> Hint: the quickest way to find out if you’ll have this issue is to
> check Device Manager before you delete Windoze. If the touchpad is an
> Alps or Synaptics not an Elantech disregard this post.

My touchpad is made by Synaptics, not Elantech.

The wireless on the HP Mini 110 is a Broadcom BCM4312 (PCI ID 14e4:4315), which
is handled by b43, not with brcm80211 or wl the way the BCM4313 is. Initially,
there was a problem with b43 on this device, which is why I have it. Broadcom
relocated to location of the SPROM which caused the machine to hang whenever b43
was loaded. I was working with John Linville from Red Hat, who is the wireless
maintainer. Between his busy schedule and the difficulties of remote debugging,
we made little progress, and I asked if he could loan me the machine. By the
time it actually happened, the loan became permanent.

I’ve got that with my non-netbook laptop. The problem you’ll run across if you boot into Windows for whatever reason, will be all the updates you’ll have to endure! The longer the time it is shut off, the more you’ll have to get done!

Unless you can get the adapters to clone the disk or partition with Windows into an image file (via Clonezilla) and then if you want Windows back you just reverse the process.

Thanks lwfinger. I checked. My HP Mini has the Synapics touchpad so that’s ok.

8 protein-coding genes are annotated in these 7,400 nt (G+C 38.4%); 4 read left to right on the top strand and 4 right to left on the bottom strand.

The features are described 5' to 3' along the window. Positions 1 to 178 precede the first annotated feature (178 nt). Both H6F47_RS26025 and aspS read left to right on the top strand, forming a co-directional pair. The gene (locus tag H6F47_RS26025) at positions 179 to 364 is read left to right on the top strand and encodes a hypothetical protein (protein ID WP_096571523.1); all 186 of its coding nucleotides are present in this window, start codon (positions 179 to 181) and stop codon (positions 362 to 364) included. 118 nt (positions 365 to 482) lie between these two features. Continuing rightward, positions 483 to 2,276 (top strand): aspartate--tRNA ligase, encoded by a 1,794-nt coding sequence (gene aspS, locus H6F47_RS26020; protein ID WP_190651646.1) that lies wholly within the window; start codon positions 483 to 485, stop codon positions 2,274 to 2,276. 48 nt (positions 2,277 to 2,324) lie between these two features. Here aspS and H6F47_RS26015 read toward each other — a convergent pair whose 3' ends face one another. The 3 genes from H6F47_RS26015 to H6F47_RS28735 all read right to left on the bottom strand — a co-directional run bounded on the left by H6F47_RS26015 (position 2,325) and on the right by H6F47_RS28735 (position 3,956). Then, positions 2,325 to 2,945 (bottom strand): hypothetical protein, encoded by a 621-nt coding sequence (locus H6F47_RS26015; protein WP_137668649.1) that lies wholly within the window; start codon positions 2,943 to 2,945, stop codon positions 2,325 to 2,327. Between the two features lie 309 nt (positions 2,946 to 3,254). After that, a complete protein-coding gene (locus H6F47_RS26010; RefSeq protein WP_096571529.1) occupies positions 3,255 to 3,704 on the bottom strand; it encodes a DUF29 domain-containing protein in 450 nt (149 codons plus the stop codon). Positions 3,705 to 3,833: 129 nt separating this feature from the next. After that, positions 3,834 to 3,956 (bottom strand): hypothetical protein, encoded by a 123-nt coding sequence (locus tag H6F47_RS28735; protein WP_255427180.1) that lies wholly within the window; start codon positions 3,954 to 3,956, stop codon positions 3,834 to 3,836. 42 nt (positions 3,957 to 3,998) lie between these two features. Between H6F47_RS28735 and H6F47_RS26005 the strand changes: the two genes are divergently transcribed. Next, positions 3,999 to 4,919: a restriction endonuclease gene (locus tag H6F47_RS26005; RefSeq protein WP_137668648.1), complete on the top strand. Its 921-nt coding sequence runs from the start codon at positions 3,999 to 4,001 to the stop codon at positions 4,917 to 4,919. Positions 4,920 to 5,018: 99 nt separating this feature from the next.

The network adapter is called “Broadcom 802.11b/g WLAN” in Device Manager. I don’t see the designation BCM4312 but in the Device Manager details for this device I see PCI\VEN_14E4DEV_4315 so I’m guessing that it is the same problem device huh?

So are you saying that I go suse, I will be having issues with the wireless?

Thanks

Provided you already add packman repo, try this:-
zypper in broadcom-wl broadcom-wl-kmp-desktop

It works for my HP Mini 110, run with opensuse 11.3 (gnome)

On 11/07/2010 05:06 AM, powerw00t wrote:
>
> georgeinacton;2249413 Wrote:
>> Thanks lwfinger. I checked. My HP Mini has the Synapics touchpad so
>> that’s ok.
>>
>> The network adapter is called “Broadcom 802.11b/g WLAN” in Device
>> Manager. I don’t see the designation BCM4312 but in the Device Manager
>> details for this device I see PCI\VEN_14E4DEV_4315 so I’m guessing that
>> it is the same problem device huh?
>>
>> So are you saying that I go suse, I will be having issues with the
>> wireless?
>>
>> Thanks
>
> Provided you already add packman repo, try this:-
> zypper in broadcom-wl broadcom-wl-kmp-desktop
>
> It works for my HP Mini 110, run with opensuse 11.3 (gnome)

Early versions of the kernel in openSUSE 11.3 did not handle the 14e4:4315
device because of the problem I described above. As I also stated, that is not
fixed for the updated versions. All you need to do is install the firmware (once).

As stated by powerw00t, you can use the wl package, but be aware that this is
not open-source (if that bothers you). In addition, wireless will break after
EVERY kernel update until you load the appropriate package from packman. The b43
driver will always be current as it is open source and a part of the kernel.

The bug noted above may keep the distribution media from booting. If that
happens, add ‘brokenmodules=ssb’ to the Options line in the GRUB menu. After you
use a wired connection to update the system after distribution, then your
wireless will be OK.

OK, thanks All! I’ll be a week or two because I have to get the new HD and figure out how to get the original one out of the HP Mini. I’ll report back when I’ve gotten that far.